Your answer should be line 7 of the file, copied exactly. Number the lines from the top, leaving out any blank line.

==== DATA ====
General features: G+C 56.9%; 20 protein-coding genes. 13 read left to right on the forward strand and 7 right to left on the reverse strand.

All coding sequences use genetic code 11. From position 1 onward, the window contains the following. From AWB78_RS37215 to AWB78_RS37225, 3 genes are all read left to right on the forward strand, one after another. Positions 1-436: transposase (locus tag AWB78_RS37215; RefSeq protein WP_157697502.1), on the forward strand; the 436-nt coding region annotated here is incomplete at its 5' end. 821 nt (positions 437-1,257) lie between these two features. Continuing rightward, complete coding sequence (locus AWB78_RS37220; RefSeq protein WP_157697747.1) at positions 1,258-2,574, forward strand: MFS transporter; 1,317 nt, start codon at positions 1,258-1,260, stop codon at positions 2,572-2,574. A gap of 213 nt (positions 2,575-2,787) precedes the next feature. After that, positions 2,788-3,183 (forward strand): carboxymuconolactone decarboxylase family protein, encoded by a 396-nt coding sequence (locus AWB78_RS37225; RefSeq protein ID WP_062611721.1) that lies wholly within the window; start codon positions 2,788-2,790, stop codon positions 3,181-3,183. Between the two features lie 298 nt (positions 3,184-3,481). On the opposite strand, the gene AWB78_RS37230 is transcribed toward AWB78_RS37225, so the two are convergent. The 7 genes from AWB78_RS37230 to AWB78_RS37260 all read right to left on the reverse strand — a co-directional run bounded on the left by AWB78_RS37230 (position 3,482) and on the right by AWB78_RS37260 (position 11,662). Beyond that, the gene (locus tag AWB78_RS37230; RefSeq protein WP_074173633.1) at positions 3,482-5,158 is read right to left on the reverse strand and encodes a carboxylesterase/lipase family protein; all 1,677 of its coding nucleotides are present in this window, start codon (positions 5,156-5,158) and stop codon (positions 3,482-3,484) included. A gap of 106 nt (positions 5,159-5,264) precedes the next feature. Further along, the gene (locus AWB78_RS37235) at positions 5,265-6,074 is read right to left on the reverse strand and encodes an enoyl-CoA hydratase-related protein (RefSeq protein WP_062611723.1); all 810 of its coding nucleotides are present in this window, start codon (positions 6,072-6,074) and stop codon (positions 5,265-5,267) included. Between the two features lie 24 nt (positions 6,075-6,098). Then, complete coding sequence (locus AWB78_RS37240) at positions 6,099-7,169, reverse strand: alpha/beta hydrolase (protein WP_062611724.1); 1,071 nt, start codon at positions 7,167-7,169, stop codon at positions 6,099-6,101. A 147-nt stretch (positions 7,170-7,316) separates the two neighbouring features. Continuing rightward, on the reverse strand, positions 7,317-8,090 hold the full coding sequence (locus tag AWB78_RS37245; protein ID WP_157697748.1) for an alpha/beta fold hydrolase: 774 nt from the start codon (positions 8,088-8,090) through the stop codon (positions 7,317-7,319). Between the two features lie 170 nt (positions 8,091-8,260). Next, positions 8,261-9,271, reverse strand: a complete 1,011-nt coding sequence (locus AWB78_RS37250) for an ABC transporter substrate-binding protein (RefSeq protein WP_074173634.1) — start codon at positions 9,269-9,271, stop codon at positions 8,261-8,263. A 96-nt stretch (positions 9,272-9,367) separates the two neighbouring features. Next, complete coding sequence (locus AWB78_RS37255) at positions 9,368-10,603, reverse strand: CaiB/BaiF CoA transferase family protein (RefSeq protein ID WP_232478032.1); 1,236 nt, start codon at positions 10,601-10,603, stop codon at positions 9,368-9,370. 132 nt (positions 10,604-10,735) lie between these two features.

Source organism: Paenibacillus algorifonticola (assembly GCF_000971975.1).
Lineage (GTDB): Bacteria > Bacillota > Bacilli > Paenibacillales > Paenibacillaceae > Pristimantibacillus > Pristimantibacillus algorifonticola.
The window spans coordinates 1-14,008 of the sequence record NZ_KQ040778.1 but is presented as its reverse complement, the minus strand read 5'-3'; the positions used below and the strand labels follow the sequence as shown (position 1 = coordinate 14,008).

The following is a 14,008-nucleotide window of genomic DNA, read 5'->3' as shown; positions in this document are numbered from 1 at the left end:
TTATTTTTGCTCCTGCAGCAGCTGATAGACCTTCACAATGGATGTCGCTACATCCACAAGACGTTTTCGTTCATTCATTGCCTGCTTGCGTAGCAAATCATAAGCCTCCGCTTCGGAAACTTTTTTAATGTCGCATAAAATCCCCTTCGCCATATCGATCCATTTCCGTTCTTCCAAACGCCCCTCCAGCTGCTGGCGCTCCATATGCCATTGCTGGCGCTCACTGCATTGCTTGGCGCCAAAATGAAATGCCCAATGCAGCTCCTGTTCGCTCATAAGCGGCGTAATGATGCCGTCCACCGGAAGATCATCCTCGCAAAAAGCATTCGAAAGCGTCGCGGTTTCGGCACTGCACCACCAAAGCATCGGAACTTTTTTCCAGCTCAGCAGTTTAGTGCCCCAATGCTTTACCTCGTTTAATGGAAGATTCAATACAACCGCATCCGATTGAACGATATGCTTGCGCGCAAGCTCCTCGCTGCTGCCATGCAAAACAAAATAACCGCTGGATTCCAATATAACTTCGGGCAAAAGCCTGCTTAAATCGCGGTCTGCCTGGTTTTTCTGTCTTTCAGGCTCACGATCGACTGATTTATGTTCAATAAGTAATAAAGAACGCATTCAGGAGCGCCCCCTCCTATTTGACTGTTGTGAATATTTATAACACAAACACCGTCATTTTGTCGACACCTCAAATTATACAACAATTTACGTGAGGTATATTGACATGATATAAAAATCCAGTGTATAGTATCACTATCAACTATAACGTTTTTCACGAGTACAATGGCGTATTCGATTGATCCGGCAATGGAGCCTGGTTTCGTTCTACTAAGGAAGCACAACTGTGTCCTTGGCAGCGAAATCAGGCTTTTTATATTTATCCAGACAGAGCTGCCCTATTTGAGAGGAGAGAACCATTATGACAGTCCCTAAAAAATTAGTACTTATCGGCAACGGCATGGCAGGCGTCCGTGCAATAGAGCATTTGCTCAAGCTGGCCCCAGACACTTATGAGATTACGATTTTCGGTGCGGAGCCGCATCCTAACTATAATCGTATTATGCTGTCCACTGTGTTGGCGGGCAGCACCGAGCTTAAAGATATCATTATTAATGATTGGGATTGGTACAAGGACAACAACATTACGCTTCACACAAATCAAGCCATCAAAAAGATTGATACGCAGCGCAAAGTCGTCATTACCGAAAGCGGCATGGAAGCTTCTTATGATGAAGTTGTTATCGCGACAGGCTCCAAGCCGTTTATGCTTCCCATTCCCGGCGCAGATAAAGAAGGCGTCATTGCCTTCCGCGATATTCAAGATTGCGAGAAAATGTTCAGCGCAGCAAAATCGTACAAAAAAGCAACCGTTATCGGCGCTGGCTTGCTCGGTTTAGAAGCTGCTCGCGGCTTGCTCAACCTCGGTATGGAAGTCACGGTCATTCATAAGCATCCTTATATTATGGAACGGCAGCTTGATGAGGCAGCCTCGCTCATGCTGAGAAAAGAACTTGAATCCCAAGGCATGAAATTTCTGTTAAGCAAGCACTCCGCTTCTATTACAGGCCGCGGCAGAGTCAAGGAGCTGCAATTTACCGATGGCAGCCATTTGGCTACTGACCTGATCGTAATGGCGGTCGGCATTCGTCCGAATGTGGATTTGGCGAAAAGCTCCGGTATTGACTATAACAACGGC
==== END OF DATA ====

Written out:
TTATTTTTGCTCCTGCAGCAGCTGATAGACCTTCACAATGGATGTCGCTACATCCACAAGACGTTTTCGTTCATTCATTGCCTGCTTGCGTAGCAAATCATAAGCCTCCGCTTCGGAAACTTTTTTAATGTCGCATAAAATCCCCTTCGCCATATCGATCCATTTCCGTTCTTCCAAACGCCCCTCCAGCTGCTGGCGCTCCATATGCCATTGCTGGCGCTCACTGCATTGCTTGGCGCCAAAATGAAATGCCCAATGCAGCTCCTGTTCGCTCATAAGCGGCGTAATGATGCCGTCCACCGGAAGATCATCCTCGCAAAAAGCATTCGAAAGCGTCGCGGTTTCGGCACTGCACCACCAAAGCATCGGAACTTTTTTCCAGCTCAGCAGTTTAGTGCCCCAATGCTTTACCTCGTTTAATGGAAGATTCAATACAACCGCATCCGATTGAACGATATGCTTGCGCGCAAGCTCCTCGCTGCTGCCATGCAAAACAAAATAACCGCTGGATTCCAATATAACTTCGGGCAAAAGCCTGCTTAAATCGCGGTCTGCCTGGTTTTTCTGTCTTTCAGGCTCACGATCGACTGATTTATGTTCAATAAGTAATAAAGAACGCATTCAGGAGCGCCCCCTCCTATTTGACTGTTGTGAATATTTATAACACAAACACCGTCATTTTGTCGACACCTCAAATTATACAACAATTTACGTGAGGTATATTGACATGATATAAAAATCCAGTGTATAGTATCACTATCAACTATAACGTTTTTCACGAGTACAATGGCGTATTCGATTGATCCGGCAATGGAGCCTGGTTTCGTTCTACTAAGGAAGCACAACTGTGTCCTTGGCAGCGAAATCAGGCTTTTTATATTTATCCAGACAGAGCTGCCCTATTTGAGAGGAGAGAACCATTATGACAGTCCCTAAAAAATTAGTACTTATCGGCAACGGCATGGCAGGCGTCCGTGCAATAGAGCATTTGCTCAAGCTGGCCCCAGACACTTATGAGATTACGATTTTCGGTGCGGAGCCGCATCCTAACTATAATCGTATTATGCTGTCCACTGTGTTGGCGGGCAGCACCGAGCTTAAAGATATCATTATTAATGATTGGGATTGGTACAAGGACAACAACATTACGCTTCACACAAATCAAGCCATCAAAAAGATTGATACGCAGCGCAAAGTCGTCATTACCGAAAGCGGCATGGAAGCTTCTTATGATGAAGTTGTTATCGCGACAGGCTCCAAGCCGTTTATGCTTCCCATTCCCGGCGCAGATAAAGAAGGCGTCATTGCCTTCCGCGATATTCAAGATTGCGAGAAAATGTTCAGCGCAGCAAAATCGTACAAAAAAGCAACCGTTATCGGCGCTGGCTTGCTCGGTTTAGAAGCTGCTCGCGGCTTGCTCAACCTCGGTATGGAAGTCACGGTCATTCATAAGCATCCTTATATTATGGAACGGCAGCTTGATGAGGCAGCCTCGCTCATGCTGAGAAAAGAACTTGAATCCCAAGGCATGAAATTTCTGTTAAGCAAGCACTCCGCTTCTATTACAGGCCGCGGCAGAGTCAAGGAGCTGCAATTTACCGATGGCAGCCATTTGGCTACTGACCTGATCGTAATGGCGGTCGGCATTCGTCCGAATGTGGATTTGGCGAAAAGCTCCGGTATTGACTATAACAACGGC